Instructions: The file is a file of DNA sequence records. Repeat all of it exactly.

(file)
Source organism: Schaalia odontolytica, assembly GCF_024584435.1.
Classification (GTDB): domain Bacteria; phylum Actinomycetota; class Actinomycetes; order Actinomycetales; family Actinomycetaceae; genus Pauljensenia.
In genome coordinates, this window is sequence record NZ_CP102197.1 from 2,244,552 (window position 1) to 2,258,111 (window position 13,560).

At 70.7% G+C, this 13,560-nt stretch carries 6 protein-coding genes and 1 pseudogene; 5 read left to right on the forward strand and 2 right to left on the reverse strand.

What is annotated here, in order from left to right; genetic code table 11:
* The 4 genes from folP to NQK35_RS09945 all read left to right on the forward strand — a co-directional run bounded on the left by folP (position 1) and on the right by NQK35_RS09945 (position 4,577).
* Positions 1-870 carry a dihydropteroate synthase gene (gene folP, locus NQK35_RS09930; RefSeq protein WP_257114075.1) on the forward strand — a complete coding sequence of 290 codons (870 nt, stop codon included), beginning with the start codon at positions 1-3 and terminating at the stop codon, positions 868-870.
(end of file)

Source organism: Schaalia odontolytica, assembly GCF_024584435.1.
Classification (GTDB): domain Bacteria; phylum Actinomycetota; class Actinomycetes; order Actinomycetales; family Actinomycetaceae; genus Pauljensenia.
In genome coordinates, this window is sequence record NZ_CP102197.1 from 2,244,552 (window position 1) to 2,258,111 (window position 13,560).

At 70.7% G+C, this 13,560-nt stretch carries 6 protein-coding genes and 1 pseudogene; 5 read left to right on the forward strand and 2 right to left on the reverse strand.

What is annotated here, in order from left to right; genetic code table 11:
* The 4 genes from folP to NQK35_RS09945 all read left to right on the forward strand — a co-directional run bounded on the left by folP (position 1) and on the right by NQK35_RS09945 (position 4,577).
* Positions 1-870 carry a dihydropteroate synthase gene (gene folP, locus NQK35_RS09930; RefSeq protein WP_257114075.1) on the forward strand — a complete coding sequence of 290 codons (870 nt, stop codon included), beginning with the start codon at positions 1-3 and terminating at the stop codon, positions 868-870.